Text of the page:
I served for 11 years on several advisory groups (Study Sections) of the National Institutes of Health (NIH) – an experience that was as rewarding as it was exhausting – as a member of the Council of the American Endocrine Society from 1969-1973.
I was elected a member of the National Academy of Sciences of the USA, in 1974, a member of the American Academy of Arts and Sciences in 1976. I have been honored by several national and international scientific recognitions: among which The Gairdner International Award, Toronto, Canada, 1974; The Dickson Prize in Medicine, The University of Pittsburgh, Pennsylvania, 1976; the Passano Award in the Medical Sciences, Baltimore, Maryland, 1976; the Lasker Award in Basic Sciences, New York, 1975; and recently the National Medal of Science presented by the President of the USA.
I have received honorary degrees, from the University of Rochester (D.Sc.), 1976; the University of Chicago (D.Sc.), 1977; and the Légion d’Honneur from the French government in 1973.
I consider as major honors to have been asked to deliver numerous memorial lectures, in particular the Harvey Lecture, The Rockefeller University, New York, 1974; the Jane Russell Wilhelmi Memorial Lecture, Emory University, Atlanta, Georgia, 1976; the Geoffrey W. Harris Memorial Lecture, International Congress of Endocrinology, Hamburg, Germany, 1976; The Gregory Pincus Memorial Lecture, The Laurentian Hormone Conference, 1976; The Herbert M. Evans, Memorial Lecture, University of California in San Francisco, 1977.
In Houston, in Paris, in La Jolla, where I set up shop – sometime simultaneously as in the days of commuting between Paris and Houston – I have had the extraordinary privilege to work with wonderful collaborators some so much more knowledgeable in their own field than I was (or still am), all full of enthusiasm and sharing common ethics of science. The work recognized in this Nobel Prize was a group effort and achievement. I started writing the list of these colleagues, collaborators, students who worked with me, starting in 1953; I stopped when I realized more than one hundred names were involved. Of unique roles and significance in the saga of the hypothalamic hormones in which I was involved, I must call to the lime light Edvart Sakiz, now in Paris, Roger Burgus, now in La Jolla, Wylie Vale who came to me as a graduate student, now in La Jolla, Nicholas Ling and Jean Rivier, both now in La Jolla. They, and their own students, are and will be the future of this expanding field or research.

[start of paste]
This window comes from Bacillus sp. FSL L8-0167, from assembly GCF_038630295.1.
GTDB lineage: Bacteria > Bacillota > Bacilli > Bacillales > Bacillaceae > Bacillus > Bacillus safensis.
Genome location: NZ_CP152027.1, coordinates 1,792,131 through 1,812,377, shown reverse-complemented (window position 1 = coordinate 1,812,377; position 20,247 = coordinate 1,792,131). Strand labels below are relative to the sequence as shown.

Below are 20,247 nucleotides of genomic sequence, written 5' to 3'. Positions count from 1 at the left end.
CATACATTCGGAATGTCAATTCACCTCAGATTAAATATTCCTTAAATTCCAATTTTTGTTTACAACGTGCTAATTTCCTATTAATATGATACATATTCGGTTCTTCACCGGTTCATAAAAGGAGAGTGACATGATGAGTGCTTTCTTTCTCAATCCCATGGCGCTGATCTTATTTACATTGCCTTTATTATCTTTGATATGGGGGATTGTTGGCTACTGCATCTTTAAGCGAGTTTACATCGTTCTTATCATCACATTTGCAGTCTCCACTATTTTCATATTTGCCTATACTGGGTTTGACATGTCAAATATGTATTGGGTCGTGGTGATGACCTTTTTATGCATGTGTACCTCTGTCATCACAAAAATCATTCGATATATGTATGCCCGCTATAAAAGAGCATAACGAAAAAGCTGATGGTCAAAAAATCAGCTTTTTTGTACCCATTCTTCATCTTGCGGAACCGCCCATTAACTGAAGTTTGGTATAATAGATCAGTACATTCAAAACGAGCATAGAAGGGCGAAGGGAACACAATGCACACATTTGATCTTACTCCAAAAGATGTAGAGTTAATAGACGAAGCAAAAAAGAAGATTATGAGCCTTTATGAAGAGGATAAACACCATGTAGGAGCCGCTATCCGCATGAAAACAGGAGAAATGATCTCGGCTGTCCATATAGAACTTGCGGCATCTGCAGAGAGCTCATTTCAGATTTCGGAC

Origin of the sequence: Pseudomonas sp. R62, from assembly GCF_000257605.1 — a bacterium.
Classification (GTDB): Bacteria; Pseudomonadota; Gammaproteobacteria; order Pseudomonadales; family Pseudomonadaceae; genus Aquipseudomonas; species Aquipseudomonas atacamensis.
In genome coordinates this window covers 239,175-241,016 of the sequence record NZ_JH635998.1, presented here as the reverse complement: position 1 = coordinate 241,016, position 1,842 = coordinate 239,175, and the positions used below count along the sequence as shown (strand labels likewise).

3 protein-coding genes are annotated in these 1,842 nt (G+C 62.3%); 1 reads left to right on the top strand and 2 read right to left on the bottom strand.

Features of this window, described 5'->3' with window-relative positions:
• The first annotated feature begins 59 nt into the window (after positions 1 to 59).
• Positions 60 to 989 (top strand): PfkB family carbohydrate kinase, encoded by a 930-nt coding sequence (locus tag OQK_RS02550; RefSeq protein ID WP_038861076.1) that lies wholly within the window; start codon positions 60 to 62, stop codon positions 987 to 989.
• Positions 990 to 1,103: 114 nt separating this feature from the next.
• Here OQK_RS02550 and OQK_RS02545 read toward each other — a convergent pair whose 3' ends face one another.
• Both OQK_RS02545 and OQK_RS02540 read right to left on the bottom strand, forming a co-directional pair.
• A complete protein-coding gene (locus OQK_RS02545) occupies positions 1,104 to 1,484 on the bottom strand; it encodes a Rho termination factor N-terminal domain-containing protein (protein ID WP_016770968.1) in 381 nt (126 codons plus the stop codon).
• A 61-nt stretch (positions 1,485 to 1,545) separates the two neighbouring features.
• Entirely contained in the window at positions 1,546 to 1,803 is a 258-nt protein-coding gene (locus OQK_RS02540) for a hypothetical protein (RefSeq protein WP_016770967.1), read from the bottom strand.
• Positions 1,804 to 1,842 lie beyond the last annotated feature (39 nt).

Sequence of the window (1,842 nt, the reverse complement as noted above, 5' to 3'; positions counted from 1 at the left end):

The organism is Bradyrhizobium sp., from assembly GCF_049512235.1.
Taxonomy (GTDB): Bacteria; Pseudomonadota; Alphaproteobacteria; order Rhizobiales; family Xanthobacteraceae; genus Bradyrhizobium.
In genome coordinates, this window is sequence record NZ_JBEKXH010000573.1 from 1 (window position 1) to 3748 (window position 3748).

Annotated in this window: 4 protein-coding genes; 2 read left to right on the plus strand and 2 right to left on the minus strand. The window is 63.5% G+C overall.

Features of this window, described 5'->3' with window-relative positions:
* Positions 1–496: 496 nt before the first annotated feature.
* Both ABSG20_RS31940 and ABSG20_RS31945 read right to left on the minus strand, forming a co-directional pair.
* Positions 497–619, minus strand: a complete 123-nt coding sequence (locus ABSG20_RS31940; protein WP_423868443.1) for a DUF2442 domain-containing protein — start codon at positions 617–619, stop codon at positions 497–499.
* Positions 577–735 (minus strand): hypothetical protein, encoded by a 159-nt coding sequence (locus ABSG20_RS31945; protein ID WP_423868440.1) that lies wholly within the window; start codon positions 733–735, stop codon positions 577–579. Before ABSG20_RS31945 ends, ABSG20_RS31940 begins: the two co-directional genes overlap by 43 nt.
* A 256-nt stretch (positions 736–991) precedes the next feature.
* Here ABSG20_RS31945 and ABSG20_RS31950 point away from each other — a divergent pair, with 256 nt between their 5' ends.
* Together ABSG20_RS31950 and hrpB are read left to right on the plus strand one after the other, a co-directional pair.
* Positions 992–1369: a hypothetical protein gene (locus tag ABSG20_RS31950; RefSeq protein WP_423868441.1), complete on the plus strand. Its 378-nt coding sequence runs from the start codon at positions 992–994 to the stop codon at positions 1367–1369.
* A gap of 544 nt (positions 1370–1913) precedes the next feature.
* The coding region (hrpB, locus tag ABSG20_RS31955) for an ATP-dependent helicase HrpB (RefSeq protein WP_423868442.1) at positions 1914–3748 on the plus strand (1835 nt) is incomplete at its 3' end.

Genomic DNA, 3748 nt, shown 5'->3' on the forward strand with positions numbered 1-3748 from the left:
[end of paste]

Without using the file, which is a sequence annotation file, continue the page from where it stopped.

My wife is a musician of talent and, so far, five of our six children are already in artistic careers or show a definite preference for artistic endeavors; one only, may be a biologist some day. And all that is fine with me. Since 1970 when we came to the Salk Institute, we have lived in La Jolla, a suburb of San Diego, in a Mediterranean house which we have filled, if not overfilled, with many contemporary paintings French and American, sculptures and potteries mostly from pre-Columbian Mexico and also from New Guinea. Several keyboards and string instruments are also part of the enjoyable living environment of that happy house.
This autobiography/biography was written at the time of the award and later published in the book series Les Prix Nobel/ Nobel Lectures/The Nobel Prizes. The information is sometimes updated with an addendum submitted by the Laureate.
Their work and discoveries range from how cells adapt to changes in levels of oxygen to our ability to fight global poverty.